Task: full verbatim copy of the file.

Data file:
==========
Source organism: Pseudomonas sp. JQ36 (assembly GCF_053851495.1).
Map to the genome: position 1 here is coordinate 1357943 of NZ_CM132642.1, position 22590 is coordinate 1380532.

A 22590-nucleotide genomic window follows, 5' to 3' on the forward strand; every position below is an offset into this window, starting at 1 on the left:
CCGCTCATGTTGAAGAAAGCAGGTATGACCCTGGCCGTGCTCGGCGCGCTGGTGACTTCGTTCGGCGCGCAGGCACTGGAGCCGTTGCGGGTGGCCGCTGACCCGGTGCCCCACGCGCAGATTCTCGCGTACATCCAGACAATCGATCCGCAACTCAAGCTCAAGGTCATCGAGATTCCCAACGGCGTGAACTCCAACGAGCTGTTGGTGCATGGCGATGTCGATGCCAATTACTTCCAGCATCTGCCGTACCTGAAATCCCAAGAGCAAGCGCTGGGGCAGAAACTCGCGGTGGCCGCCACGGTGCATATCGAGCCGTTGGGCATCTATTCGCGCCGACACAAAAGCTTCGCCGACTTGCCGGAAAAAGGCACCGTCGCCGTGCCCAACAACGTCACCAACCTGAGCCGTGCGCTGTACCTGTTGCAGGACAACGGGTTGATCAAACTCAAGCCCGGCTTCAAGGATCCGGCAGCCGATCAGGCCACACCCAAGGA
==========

Source organism: Pseudomonas sp. JQ36 (assembly GCF_053851495.1).
Map to the genome: position 1 here is coordinate 1357943 of NZ_CM132642.1, position 22590 is coordinate 1380532.

A 22590-nucleotide genomic window follows, 5' to 3' on the forward strand; every position below is an offset into this window, starting at 1 on the left:
CCGCTCATGTTGAAGAAAGCAGGTATGACCCTGGCCGTGCTCGGCGCGCTGGTGACTTCGTTCGGCGCGCAGGCACTGGAGCCGTTGCGGGTGGCCGCTGACCCGGTGCCCCACGCGCAGATTCTCGCGTACATCCAGACAATCGATCCGCAACTCAAGCTCAAGGTCATCGAGATTCCCAACGGCGTGAACTCCAACGAGCTGTTGGTGCATGGCGATGTCGATGCCAATTACTTCCAGCATCTGCCGTACCTGAAATCCCAAGAGCAAGCGCTGGGGCAGAAACTCGCGGTGGCCGCCACGGTGCATATCGAGCCGTTGGGCATCTATTCGCGCCGACACAAAAGCTTCGCCGACTTGCCGGAAAAAGGCACCGTCGCCGTGCCCAACAACGTCACCAACCTGAGCCGTGCGCTGTACCTGTTGCAGGACAACGGGTTGATCAAACTCAAGCCCGGCTTCAAGGATCCGGCAGCCGATCAGGCCACACCCAAGGA